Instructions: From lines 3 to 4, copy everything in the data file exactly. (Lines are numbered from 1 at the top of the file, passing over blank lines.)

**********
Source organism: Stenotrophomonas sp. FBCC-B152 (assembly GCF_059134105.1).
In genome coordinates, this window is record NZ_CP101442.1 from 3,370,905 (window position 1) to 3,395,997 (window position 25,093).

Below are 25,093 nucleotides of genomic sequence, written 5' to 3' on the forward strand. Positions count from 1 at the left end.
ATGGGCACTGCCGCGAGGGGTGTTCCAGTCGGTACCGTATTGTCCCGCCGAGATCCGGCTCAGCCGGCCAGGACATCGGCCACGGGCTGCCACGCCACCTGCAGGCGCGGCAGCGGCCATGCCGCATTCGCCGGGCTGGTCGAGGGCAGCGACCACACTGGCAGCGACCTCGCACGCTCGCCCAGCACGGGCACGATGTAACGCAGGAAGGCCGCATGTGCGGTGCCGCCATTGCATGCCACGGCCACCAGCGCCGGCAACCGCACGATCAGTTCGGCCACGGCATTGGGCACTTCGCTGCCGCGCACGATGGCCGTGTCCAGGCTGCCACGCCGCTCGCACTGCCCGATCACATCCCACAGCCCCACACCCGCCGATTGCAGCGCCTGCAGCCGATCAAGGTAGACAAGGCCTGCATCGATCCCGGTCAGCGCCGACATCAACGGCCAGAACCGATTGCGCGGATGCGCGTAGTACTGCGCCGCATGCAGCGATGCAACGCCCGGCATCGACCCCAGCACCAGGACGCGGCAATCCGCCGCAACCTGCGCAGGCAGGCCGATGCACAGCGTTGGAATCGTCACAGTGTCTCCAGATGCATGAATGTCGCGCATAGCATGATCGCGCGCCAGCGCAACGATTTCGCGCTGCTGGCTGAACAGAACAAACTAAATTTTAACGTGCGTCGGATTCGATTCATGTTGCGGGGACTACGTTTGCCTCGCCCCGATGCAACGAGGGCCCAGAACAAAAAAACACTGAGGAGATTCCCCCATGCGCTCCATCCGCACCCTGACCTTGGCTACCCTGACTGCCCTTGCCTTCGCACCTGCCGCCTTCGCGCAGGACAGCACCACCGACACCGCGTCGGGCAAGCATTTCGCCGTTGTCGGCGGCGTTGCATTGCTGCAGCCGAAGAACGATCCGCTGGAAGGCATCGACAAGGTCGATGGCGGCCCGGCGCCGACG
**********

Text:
Below are 25,093 nucleotides of genomic sequence, written 5' to 3' on the forward strand. Positions count from 1 at the left end.
ATGGGCACTGCCGCGAGGGGTGTTCCAGTCGGTACCGTATTGTCCCGCCGAGATCCGGCTCAGCCGGCCAGGACATCGGCCACGGGCTGCCACGCCACCTGCAGGCGCGGCAGCGGCCATGCCGCATTCGCCGGGCTGGTCGAGGGCAGCGACCACACTGGCAGCGACCTCGCACGCTCGCCCAGCACGGGCACGATGTAACGCAGGAAGGCCGCATGTGCGGTGCCGCCATTGCATGCCACGGCCACCAGCGCCGGCAACCGCACGATCAGTTCGGCCACGGCATTGGGCACTTCGCTGCCGCGCACGATGGCCGTGTCCAGGCTGCCACGCCGCTCGCACTGCCCGATCACATCCCACAGCCCCACACCCGCCGATTGCAGCGCCTGCAGCCGATCAAGGTAGACAAGGCCTGCATCGATCCCGGTCAGCGCCGACATCAACGGCCAGAACCGATTGCGCGGATGCGCGTAGTACTGCGCCGCATGCAGCGATGCAACGCCCGGCATCGACCCCAGCACCAGGACGCGGCAATCCGCCGCAACCTGCGCAGGCAGGCCGATGCACAGCGTTGGAATCGTCACAGTGTCTCCAGATGCATGAATGTCGCGCATAGCATGATCGCGCGCCAGCGCAACGATTTCGCGCTGCTGGCTGAACAGAACAAACTAAATTTTAACGTGCGTCGGATTCGATTCATGTTGCGGGGACTACGTTTGCCTCGCCCCGATGCAACGAGGGCCCAGAACAAAAAAACACTGAGGAGATTCCCCCATGCGCTCCATCCGCACCCTGACCTTGGCTACCCTGACTGCCCTTGCCTTCGCACCTGCCGCCTTCGCGCAGGACAGCACCACCGACACCGCGTCGGGCAAGCATTTCGCCGTTGTCGGCGGCGTTGCATTGCTGCAGCCGAAGAACGATCCGCTGGAAGGCATCGACAAGGTCGATGGCGGCCCGGCGCCGACG